Like her friend Ronald Reagan, Margaret Thatcher brought middle-class values and virtues from obscurity to predominance. And again like Reagan, she believed in the people at a time when they’d been told for years not to believe in themselves. Britain hadn’t seen her kind of stiff-upper-lip-and-carry-on resolve since Winston Churchill offered nothing but “blood, toil, tears and sweat.”
When the weak-willed in her own Conservative Party got wobbly in the knees during the tough times and suggested going back to the misery with which they were comfortable, she defiantly shouted out at a party conference, “”You turn if you want to. The lady’s not for turning!”
She smacked down the coal miners’ union who had strangled Britain’s economy and ability to produce energy for decades by outlasting them during a year-long strike. When she was done, John Bull could turn on the telly when he wanted to, not when the union said he could.
She taught a junta of comic-opera, tin-pot Argentine generals who tried filching the Falkland Islands out from under the Union Jack that the British lion not only still roared, but had flesh-shredding teeth.
Without flinching, she joined with Reagan in re-arming in the face of Soviet expansionism, earning from a Russian “journalist” what he regarded as an insulting tag: “The Iron Lady.” Instead, she wore it as a badge of honor and in that spirit she supported deployment of U.S. nuclear cruise and Pershing missiles in Europe, a strategy that drove peaceniks and communists nuts but also hastened the end of the Cold War.
Rooted in what she learned growing up above her father’s grocery store, she knew what she believed and why, acted on her beliefs with courage and conviction and didn’t waver in the face of opposition. She stood for hard work, enterprise, thrift, savings, frugality and honesty. She listened, engaged, negotiated, compromised and did all those things necessary in politics, but she never retreated and she never apologized for who she was or what she stood for.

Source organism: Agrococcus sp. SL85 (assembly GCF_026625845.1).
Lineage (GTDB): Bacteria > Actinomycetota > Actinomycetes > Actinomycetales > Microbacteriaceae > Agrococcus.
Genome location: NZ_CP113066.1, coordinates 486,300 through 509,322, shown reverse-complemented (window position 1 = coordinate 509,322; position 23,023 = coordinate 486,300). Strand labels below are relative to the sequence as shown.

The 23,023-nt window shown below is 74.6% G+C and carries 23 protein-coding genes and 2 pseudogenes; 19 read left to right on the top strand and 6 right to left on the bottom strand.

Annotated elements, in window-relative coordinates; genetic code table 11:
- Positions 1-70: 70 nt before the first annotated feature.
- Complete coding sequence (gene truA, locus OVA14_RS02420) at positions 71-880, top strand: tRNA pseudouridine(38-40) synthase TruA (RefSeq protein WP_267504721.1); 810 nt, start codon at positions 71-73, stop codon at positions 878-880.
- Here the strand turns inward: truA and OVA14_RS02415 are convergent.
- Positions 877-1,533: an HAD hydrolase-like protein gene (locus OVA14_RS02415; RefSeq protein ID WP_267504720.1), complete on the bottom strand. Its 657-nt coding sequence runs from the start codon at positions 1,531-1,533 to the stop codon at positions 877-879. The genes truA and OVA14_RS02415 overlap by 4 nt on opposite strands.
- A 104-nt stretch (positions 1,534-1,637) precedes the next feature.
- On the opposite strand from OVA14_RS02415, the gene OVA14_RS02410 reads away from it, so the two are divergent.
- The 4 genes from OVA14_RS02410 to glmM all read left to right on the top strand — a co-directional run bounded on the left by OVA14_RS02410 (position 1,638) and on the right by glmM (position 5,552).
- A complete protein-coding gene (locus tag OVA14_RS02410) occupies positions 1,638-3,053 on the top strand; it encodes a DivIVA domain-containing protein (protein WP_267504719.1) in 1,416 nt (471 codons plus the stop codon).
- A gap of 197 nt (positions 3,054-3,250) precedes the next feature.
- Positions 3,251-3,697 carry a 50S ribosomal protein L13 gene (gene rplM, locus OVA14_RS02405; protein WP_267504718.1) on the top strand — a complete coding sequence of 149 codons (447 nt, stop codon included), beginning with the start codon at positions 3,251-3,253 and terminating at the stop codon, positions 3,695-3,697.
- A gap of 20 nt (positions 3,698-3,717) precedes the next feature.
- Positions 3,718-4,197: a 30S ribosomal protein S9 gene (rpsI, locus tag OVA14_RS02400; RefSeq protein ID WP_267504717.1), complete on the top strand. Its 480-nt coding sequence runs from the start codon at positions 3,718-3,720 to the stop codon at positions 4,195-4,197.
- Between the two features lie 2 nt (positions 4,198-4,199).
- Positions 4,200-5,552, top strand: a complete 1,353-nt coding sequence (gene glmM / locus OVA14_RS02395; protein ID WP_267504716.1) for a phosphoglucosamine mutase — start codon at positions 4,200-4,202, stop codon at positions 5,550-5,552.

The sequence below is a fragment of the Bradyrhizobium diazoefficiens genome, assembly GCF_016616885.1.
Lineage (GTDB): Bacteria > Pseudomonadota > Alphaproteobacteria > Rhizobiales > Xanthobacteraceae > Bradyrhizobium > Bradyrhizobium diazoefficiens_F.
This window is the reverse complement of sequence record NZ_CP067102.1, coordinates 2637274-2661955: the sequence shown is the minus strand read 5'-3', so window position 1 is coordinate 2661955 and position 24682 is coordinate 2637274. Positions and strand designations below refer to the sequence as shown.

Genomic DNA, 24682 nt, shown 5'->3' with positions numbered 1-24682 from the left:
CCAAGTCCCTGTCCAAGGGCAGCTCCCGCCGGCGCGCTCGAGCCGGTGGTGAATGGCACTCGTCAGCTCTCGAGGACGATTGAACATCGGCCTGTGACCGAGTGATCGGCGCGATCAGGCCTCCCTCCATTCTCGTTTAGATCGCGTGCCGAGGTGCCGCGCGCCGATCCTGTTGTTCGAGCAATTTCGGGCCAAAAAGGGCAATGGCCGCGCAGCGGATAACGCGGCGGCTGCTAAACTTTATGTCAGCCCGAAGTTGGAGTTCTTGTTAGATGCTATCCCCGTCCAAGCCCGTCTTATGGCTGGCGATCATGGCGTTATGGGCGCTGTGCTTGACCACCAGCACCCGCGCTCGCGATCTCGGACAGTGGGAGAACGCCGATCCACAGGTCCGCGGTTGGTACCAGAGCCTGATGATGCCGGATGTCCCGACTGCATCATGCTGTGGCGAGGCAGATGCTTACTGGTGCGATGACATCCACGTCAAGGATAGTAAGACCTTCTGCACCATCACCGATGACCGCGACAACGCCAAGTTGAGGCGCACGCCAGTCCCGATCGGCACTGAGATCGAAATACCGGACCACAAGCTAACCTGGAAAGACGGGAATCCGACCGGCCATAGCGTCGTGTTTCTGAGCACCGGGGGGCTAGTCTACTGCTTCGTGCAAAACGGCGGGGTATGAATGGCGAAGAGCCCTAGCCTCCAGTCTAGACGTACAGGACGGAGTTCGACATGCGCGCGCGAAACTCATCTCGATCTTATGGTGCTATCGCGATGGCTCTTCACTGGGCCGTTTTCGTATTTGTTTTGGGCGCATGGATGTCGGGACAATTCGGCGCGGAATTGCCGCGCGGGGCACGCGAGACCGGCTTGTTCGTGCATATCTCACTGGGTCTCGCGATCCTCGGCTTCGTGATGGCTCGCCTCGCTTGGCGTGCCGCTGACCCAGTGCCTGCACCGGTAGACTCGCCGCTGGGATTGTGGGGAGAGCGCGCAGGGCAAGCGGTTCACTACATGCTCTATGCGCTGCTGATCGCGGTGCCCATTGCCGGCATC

We’re judged not just by the company we keep, but also by the enemies we make. Considering the scruffy scrum of buggers who disgracefully rejoiced at her passing, she made the right kind of enemies: venal, grasping, hand-out, brutish, greedy, lazy leftists and socialists. Or is that redundant?
In the end, it was her “friends” who did her in. Alleged political “allies” in the Conservative Party who had forgotten to don their big-boy breeches ousted her as head of the party even though the British public had supported her as prime minister for the longest period of time in over 100 years. She was the better and bigger man undercut by those who acted like nervous old women.
Before Margaret Thatcher, a woman in charge was an oddity to be endured until a man came along. After Maggie, a woman in charge was taken for granted. Absent her lead, Hillary Clinton would be but a footnote in history sitting in Little Rock watching Bill eat vegan.
Because nothing happens randomly in an ordered universe, the same-day deaths of two women who were alike in no way whatsoever except achieving success and impacting the world by doing it their way has meaning. Maybe you have to be old like me to see it, but it’s there. Annette Funicello guided us to manhood, and Margaret Thatcher taught us manhood — women who knocked the props out from under the notion that it’s a man’s world.
Because of these women, we are better men.
Scott St. Clair is a journalist, rhetorical pugilist, agent provocateur, aider and abbetor of James O’Keefe and a former competitive Highland piper. He says what he thinks, means what he says and doesn’t suffer fools. He’s also a member of the Victoria Taft Blogforce. His opinions are entirely his own, and you shouldn’t expect them to mirror yours.